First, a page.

Dive into Yocto, Workshop Report
Day 1: Root Filesystems and BitBake
The workshop started with participants, getting their laptops setup with the virtual machines. VirtualBox with a Debian image was used as the build system. Qemu emulating an ARM Versatile Platform Board was used as the target. There were a few hiccups with some laptops, mostly with VirtualBox not being able to run the 64-bit Debian Image.
With most issues resolved, the workshop started with the first session "Building a Root FS", by Vijay. Vijay started with a very minimal "Hello World" filesystem. The root filesystem consisted of only a statically compiled hello world program, stored as /bin/sh. The filesystem was booted in the emulated target machine. As a next step bash was cross-compiled, installed into the rootfs and booted in the emulated target. The same was done with coreutils. Then library dependencies were demonstrated by building less and libncurses.
In the second session "BitBake, Introduction", Vijay started out with the limitations of make and why a separate integration build system is required. He then explained bitbake using a simple sandwich project, where BitBake recipes created text files. The concept of dependencies were also shown with one recipe using the text file created by another recipe.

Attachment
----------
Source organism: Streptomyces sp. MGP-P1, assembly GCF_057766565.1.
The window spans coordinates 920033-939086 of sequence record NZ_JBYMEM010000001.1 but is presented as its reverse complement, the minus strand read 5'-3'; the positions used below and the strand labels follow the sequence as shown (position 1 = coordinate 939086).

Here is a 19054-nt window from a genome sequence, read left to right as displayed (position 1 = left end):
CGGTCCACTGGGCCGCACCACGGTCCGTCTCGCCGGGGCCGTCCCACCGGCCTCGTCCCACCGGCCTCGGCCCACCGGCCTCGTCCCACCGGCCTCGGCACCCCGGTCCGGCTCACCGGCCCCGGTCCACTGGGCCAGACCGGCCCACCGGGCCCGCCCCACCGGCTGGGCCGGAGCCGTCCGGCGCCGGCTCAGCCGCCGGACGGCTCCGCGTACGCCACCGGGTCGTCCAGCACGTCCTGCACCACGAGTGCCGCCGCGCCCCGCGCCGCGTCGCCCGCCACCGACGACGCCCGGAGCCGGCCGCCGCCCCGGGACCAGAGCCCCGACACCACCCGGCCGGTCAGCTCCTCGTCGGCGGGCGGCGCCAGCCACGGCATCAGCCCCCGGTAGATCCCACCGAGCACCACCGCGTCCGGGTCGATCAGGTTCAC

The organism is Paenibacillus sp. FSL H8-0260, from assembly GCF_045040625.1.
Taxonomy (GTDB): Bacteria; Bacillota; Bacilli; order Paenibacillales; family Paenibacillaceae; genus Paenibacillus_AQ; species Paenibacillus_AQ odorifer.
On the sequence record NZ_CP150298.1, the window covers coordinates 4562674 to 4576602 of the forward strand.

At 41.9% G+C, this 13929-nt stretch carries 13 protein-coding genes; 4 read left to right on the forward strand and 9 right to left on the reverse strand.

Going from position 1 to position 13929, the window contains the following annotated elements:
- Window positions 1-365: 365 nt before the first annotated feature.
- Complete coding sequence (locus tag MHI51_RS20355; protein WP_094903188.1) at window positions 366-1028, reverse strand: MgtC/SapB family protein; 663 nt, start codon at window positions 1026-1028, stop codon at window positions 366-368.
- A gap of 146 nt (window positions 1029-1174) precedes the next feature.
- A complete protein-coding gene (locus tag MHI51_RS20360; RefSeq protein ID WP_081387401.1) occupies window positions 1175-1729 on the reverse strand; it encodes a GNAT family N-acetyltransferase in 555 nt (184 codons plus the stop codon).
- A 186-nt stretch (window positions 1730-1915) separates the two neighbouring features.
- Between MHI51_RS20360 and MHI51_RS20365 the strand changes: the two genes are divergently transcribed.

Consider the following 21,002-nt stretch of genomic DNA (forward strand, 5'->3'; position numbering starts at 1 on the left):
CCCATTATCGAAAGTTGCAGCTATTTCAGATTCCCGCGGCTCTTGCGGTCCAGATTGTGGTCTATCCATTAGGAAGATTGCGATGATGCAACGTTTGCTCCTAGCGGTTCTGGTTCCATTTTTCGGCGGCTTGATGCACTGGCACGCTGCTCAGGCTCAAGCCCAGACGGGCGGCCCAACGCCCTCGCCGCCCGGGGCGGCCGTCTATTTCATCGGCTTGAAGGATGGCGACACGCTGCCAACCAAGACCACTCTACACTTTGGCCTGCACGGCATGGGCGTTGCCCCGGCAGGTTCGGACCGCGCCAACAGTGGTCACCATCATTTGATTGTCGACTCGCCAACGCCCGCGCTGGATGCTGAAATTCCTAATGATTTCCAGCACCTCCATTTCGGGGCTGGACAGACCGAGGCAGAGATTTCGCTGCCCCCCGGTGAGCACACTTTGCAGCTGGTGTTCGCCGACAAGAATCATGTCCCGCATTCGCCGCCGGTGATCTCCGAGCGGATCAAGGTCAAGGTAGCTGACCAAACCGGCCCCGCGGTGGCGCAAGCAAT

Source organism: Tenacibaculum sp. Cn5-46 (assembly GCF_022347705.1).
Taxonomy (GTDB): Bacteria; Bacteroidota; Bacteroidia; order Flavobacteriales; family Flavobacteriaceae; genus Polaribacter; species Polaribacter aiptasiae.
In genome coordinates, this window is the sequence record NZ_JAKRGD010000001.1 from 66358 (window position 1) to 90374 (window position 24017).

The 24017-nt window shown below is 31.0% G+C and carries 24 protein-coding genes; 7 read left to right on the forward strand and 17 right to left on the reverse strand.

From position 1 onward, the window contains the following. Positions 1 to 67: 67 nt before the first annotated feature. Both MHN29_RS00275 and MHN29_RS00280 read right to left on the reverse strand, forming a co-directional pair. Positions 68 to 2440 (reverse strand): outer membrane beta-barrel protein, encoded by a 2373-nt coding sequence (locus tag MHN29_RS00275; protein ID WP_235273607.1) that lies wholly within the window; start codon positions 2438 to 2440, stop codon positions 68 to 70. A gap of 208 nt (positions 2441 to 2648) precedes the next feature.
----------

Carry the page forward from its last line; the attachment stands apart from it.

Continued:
In the third session "Rootfs with BitBake", BitBake recipes for building a root filesystem, with bash and coreutils were provided. The recipes were improved to move out common build tasks to a separate BitBake class file. The recipes were further simplified by using BitBake’s Fetcher module for fetching and unpacking.
In the fourth session "BitBake with Layers", the concept of layers and its use cases were introduced. The bblayers.conf file and the config. file processing order, was explained. This was followed by a example project called lunch, to demonstrate layers. The project was used to demonstrate, the addition of a new layer, and usage of .bbappend files to modify recipes in other layers.
This brought us to the end of the first day, establishing the foundation required for understanding Yocto.
Day 2: The Yocto Project
The second day, we had the "Getting Started with Yocto" session. The session started with the limitations of writing our own recipes. And then the Yocto Project, its history and relationship with the OpenEmbedded project was covered. Building a simple ARM rootfs with poky was shown next. A pre-built sstate cache was used to accelerate the build process. Build process customization by setting the IMAGE_INSTALL variable was shown next. Further customization by creating additional layers was demonstrated next. A new layer was created with a image recipe for creating a tiny filesystem with bash, coreutils and less. The layer was further extended to add a custom distro, with debian packaging.
Other features of poky like Machine configuration, package groups and sstate cache were introduced.
The feedback was really positive, people liked the overall flow of the workshop. People who were already familiar with Yocto, got a better insight into the inner workings of the build system. And those who were new to build systems got a kick start introduction, to the Yocto. Thanks to all people for having participated in the workshop!